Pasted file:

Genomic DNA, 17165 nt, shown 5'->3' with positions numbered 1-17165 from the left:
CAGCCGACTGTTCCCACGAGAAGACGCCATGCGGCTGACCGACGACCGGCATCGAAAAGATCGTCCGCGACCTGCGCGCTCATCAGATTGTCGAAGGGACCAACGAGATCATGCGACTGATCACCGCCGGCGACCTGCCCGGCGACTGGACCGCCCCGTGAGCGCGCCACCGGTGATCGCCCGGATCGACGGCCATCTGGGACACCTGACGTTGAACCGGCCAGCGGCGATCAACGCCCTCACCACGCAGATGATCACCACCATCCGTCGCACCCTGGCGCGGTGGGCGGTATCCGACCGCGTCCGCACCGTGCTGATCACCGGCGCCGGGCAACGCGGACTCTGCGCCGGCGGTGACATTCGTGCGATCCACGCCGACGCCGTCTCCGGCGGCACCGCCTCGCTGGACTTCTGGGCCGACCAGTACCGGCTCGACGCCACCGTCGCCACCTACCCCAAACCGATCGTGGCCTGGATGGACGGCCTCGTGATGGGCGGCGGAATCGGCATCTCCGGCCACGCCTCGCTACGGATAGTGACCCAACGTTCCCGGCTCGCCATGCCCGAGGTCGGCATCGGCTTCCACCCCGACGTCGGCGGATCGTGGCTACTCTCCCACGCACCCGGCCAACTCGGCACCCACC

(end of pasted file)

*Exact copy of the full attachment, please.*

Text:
Genomic DNA, 17165 nt, shown 5'->3' with positions numbered 1-17165 from the left:
CAGCCGACTGTTCCCACGAGAAGACGCCATGCGGCTGACCGACGACCGGCATCGAAAAGATCGTCCGCGACCTGCGCGCTCATCAGATTGTCGAAGGGACCAACGAGATCATGCGACTGATCACCGCCGGCGACCTGCCCGGCGACTGGACCGCCCCGTGAGCGCGCCACCGGTGATCGCCCGGATCGACGGCCATCTGGGACACCTGACGTTGAACCGGCCAGCGGCGATCAACGCCCTCACCACGCAGATGATCACCACCATCCGTCGCACCCTGGCGCGGTGGGCGGTATCCGACCGCGTCCGCACCGTGCTGATCACCGGCGCCGGGCAACGCGGACTCTGCGCCGGCGGTGACATTCGTGCGATCCACGCCGACGCCGTCTCCGGCGGCACCGCCTCGCTGGACTTCTGGGCCGACCAGTACCGGCTCGACGCCACCGTCGCCACCTACCCCAAACCGATCGTGGCCTGGATGGACGGCCTCGTGATGGGCGGCGGAATCGGCATCTCCGGCCACGCCTCGCTACGGATAGTGACCCAACGTTCCCGGCTCGCCATGCCCGAGGTCGGCATCGGCTTCCACCCCGACGTCGGCGGATCGTGGCTACTCTCCCACGCACCCGGCCAACTCGGCACCCACC